How the Nag Came to be

Help others achieve their dreams and you will achieve yours.
– Les Brown

Today is my seven-month blogiversary. According to an article I read most blogs have a six-month life span and there’s more than 7,000,000 blogs out there. I’m not ready to give up my blog just yet. Although I could see where daily blogging could burn you out quickly. Yesterday Jim’s post got me thinking…what do I have to say that hasn’t been said before?

My blog evolved out of my nagging emails to my fellow writing buddies. It wasn’t enough that I was in a critique group that was only 2 days a month, what about the rest of the time who would keep me accountable? I thought a daily blog would at least put me in front of the keys everyday and so far, it’s worked. I completed all of my 2007 writing goals and surpassed my submission goals. And what do I have to say that hasn’t been said before? Probably not much, it has all been said before but I hope that something I write someday could spark someone to achieve their writing dreams. Gentle nagging, stop surfing the net, set your goals, take small steps, you can do it, I’m looking forward to hearing about your successes, now get back to work!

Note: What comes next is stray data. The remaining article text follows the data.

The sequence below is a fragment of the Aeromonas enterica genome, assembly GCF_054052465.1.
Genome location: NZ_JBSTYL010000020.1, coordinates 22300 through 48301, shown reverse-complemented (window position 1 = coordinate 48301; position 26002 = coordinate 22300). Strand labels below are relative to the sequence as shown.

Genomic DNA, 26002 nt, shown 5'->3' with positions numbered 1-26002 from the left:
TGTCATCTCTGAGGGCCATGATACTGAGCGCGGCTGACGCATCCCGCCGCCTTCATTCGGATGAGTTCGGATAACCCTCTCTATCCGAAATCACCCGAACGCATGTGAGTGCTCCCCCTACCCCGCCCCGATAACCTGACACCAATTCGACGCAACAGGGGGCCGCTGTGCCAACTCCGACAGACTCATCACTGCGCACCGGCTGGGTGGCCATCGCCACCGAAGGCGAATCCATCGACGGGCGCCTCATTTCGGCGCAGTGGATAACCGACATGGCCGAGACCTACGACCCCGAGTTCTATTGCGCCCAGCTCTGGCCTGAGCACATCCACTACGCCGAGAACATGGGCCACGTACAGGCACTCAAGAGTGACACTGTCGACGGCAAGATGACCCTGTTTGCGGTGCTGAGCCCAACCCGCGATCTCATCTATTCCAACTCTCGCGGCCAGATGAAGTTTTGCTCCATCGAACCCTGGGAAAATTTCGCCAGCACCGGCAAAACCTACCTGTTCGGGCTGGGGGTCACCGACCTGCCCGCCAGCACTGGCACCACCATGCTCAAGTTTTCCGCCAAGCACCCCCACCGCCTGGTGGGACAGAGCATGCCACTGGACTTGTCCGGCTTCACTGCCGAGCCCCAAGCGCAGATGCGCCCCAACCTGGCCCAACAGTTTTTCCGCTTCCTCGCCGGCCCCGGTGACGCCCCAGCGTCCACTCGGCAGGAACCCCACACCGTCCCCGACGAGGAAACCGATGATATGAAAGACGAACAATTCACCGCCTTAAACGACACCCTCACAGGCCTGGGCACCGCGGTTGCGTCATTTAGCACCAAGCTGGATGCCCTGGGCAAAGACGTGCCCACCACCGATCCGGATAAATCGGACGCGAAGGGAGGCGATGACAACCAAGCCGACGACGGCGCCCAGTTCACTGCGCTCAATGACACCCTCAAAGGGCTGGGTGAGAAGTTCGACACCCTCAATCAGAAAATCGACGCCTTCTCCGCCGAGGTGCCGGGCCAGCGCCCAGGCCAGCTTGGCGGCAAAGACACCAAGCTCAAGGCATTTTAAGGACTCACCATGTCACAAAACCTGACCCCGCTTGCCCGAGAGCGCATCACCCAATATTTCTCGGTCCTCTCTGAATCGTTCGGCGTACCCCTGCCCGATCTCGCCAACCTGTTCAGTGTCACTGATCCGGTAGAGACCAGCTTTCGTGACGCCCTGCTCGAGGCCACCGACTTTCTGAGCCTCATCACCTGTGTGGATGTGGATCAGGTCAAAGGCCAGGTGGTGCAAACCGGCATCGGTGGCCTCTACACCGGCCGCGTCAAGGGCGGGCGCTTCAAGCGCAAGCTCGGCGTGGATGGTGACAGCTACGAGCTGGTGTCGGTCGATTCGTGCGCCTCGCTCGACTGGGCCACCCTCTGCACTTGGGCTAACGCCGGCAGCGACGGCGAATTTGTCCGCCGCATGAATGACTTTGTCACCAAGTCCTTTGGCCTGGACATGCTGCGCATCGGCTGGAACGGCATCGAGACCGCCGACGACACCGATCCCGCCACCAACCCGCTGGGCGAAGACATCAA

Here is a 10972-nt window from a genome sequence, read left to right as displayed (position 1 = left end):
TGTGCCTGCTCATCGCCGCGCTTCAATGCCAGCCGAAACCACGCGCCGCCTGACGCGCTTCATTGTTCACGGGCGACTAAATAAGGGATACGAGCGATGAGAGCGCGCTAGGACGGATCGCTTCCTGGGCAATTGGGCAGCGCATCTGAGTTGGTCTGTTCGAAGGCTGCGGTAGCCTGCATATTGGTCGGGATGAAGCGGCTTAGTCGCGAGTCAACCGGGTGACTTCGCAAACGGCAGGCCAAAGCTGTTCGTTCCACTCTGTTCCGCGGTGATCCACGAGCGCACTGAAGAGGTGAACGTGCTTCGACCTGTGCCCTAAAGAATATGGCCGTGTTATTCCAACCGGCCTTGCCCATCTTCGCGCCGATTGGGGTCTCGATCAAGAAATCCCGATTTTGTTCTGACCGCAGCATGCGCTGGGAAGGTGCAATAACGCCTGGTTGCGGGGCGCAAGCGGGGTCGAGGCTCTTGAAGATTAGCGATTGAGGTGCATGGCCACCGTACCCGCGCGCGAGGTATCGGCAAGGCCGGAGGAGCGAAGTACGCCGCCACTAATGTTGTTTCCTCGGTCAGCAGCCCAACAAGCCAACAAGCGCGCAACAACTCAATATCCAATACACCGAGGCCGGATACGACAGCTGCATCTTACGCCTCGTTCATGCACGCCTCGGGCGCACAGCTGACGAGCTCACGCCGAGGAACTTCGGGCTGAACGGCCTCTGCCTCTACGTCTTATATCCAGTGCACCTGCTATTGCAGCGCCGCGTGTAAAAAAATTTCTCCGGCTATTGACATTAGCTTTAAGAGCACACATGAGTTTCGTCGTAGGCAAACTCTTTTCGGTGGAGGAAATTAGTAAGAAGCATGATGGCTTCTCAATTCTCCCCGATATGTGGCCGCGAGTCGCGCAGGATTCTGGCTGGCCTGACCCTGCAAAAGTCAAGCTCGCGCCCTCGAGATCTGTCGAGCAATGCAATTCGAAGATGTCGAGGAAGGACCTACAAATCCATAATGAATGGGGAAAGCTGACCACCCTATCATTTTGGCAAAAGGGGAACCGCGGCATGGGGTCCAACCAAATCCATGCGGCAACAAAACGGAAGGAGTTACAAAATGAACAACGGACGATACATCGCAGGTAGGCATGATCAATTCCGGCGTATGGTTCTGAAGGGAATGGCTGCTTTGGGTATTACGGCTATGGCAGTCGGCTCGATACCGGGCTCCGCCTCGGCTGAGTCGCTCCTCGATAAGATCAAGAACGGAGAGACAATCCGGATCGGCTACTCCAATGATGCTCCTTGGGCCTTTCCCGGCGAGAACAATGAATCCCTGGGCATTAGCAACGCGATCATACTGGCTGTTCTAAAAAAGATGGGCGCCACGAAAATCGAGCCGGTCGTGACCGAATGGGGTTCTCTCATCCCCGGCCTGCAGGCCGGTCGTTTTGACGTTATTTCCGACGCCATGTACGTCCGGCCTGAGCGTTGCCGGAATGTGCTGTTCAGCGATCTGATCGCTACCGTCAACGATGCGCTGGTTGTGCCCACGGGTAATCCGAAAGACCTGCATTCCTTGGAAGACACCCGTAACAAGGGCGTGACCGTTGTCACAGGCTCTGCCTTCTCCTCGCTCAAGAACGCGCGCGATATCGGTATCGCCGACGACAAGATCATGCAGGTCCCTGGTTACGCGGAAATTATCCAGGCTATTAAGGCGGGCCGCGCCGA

The Writing Nag

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4 Replies to “How the Nag Came to be”

  1. It’s said there’s nothing new under the sun. It’s probably true. And, although I moan about the sheer quantity of blogs out there probably their simplest defence is this: maybe everything has been said before but it’s not been said by me.

    Language is a slippery thing, it pretends to tell truths but it always falls short so, like alchemists, we combine different words in different quantities and in different ways always trying to get that little bit closer to the truth.

    I sometimes feel like I’ve been writing the same half-a-dozen poems all my life but each time failing to get it quite right. It’s perfectly – and hence, ironically – expressed by Samuel Beckett in the famous quote from his short prose work Worstward Ho: “Ever tried. Ever failed. No matter. Try again. Fail again. Fail better.”

    Now, if you’ll excuse me, I need to get back to work.

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